Housing advocates who analyzed the case said transcripts from the long proceeding show plainly that Brown did not return the deed until the judge ordered it.

“It’s very distressing, and unfortunately I don’t think it’s the first time elected officials or judges have been involved in nefarious real estate matters,” said Judy Berkman, senior counsel at Regional Housing Legal Services, a nonprofit law firm that advocates for stronger penalties on deed fraud. “It’s a shame nobody did due diligence.”

amenbrown-johnsondeedfraud

Brown’s signature on a fraudulently transferred deed to 2312 Reed Street in 2014 — at which time the owner, Norman Johnson, had been dead for more than a decade, according to court records.

Other lawsuits, debts piled up for state rep

Prior to seeking public office, Brown ran daycare facilities, dabbled in real estate, and, unbeknownst to voters, racked up other lawsuits in the process.

A year after Brown purchased a house from a dead man, a Fishtown developer sought more than $26,000 in damages from him for allegedly botching the rehab of a separate North Philadelphia rowhome. According to court filings, Brown, doing business as “Hammer Company 0709,” misrepresented his skillset and left it to the developer to redo much of the work.

The agreement was for an extensive rebuild, from running new electric and plumbing to building a new bathroom. Brown signed a contract saying he was up for the task, but then “completely failed to perform certain aspects of the work or performed the work negligently,” according to the 2015 breach of contract lawsuit. A judge ruled against Brown, who once again did not show up in court.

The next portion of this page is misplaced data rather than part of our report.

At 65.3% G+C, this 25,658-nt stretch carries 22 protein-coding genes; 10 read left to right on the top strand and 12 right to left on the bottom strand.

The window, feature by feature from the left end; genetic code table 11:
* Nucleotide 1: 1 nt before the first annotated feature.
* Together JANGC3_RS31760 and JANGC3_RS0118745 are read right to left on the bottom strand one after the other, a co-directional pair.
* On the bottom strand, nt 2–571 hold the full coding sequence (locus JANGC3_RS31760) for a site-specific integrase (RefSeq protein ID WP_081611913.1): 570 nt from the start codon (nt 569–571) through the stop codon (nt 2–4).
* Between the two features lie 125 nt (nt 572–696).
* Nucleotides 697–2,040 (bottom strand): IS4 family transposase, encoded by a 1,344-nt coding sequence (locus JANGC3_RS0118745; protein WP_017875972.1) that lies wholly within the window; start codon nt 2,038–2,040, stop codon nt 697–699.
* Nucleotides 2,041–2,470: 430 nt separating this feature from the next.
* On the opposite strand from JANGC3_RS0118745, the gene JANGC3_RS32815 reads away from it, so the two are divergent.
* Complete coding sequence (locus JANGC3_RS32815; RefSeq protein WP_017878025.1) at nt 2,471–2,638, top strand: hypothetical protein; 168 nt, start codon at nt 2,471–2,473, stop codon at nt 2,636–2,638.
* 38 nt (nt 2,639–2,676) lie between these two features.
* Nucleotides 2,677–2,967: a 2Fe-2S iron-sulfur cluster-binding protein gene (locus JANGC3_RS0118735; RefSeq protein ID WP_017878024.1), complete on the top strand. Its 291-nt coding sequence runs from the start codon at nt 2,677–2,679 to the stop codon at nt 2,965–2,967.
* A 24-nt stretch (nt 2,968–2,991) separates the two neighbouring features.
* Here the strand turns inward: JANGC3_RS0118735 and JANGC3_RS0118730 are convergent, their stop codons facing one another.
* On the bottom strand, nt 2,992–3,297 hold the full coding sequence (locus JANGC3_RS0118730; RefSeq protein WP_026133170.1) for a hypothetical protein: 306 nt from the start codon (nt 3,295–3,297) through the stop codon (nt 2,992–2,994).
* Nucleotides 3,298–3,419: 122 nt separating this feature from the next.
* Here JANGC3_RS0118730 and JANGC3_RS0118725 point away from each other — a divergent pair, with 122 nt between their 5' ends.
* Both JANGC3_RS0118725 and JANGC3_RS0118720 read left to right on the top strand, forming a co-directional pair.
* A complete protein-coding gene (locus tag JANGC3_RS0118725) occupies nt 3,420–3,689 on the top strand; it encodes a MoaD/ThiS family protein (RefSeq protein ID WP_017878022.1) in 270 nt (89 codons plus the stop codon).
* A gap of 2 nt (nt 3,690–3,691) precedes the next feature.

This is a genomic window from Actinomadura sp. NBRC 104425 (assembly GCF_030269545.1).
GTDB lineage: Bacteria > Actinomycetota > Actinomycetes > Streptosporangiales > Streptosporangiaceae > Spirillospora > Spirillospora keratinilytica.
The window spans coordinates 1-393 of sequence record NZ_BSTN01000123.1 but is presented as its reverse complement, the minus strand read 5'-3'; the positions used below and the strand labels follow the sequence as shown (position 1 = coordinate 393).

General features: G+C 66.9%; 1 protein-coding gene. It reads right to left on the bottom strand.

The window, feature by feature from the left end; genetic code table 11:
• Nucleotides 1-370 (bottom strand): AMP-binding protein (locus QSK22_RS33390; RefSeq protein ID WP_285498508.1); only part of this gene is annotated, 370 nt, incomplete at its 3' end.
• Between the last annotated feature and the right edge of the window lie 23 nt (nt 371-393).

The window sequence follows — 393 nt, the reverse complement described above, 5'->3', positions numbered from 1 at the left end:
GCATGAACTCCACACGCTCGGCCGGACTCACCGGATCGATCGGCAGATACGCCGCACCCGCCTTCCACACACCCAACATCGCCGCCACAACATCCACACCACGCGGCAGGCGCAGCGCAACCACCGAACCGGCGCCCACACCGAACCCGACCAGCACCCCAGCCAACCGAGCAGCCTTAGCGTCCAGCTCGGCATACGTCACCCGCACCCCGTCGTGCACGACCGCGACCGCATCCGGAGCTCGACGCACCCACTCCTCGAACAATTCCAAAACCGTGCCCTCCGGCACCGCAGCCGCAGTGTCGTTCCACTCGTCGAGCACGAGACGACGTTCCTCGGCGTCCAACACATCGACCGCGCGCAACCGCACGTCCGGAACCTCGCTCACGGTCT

Brown’s attorney Gibbs said it was “a somewhat standard, although unfortunate, business dispute that could have been cured without litigation.”

In perhaps a surprising turn for a man accused of real estate fraud, Brown has trained his policy focus on housing rights and criminal justice since being sworn into office in January.

The first-term lawmaker in March introduced a bill seeking to halt sheriff sales, to make sure his constituents were “not being taken advantage of during a time where many are experiencing financial hardship.” This month, he introduced a controversial tough-on-crime bill that aims to increase minimum penalties in Pennsylvania for gun offenders with prior criminal records.

Brown’s legal problems do not end with the alleged fraud and contract breach.

Numerous agencies are pursuing Brown for debts — including the government that employs him. The Pa. Department of Revenue filed a lien against the legislator in March seeking more than $10,700 in unpaid income taxes.

A credit agency also filed against him in March to resolve debts after he defaulted on a $50,800 loan used to purchase a 2015 Cadillac Escalade. The luxury SUV was repossessed and sold at auction, but Brown is still on the hook for more $11,000, court records show.

In another recent lawsuit, a suburban company that provides services for people with special needs sued Brown to collect more than $64,000 on a personal loan given in 2018. Court records show attorneys sent service notices to Brown’s district office on Lancaster Avenue.

Gibbs said Brown believed that loan, taken out to rehab a property, was “due upon the sale of the property” and the lender rejected his proposed repayment plan. The legislator is also working on a payment schedule for the personal income taxes and the remaining balance on the auto loan, his lawyer said.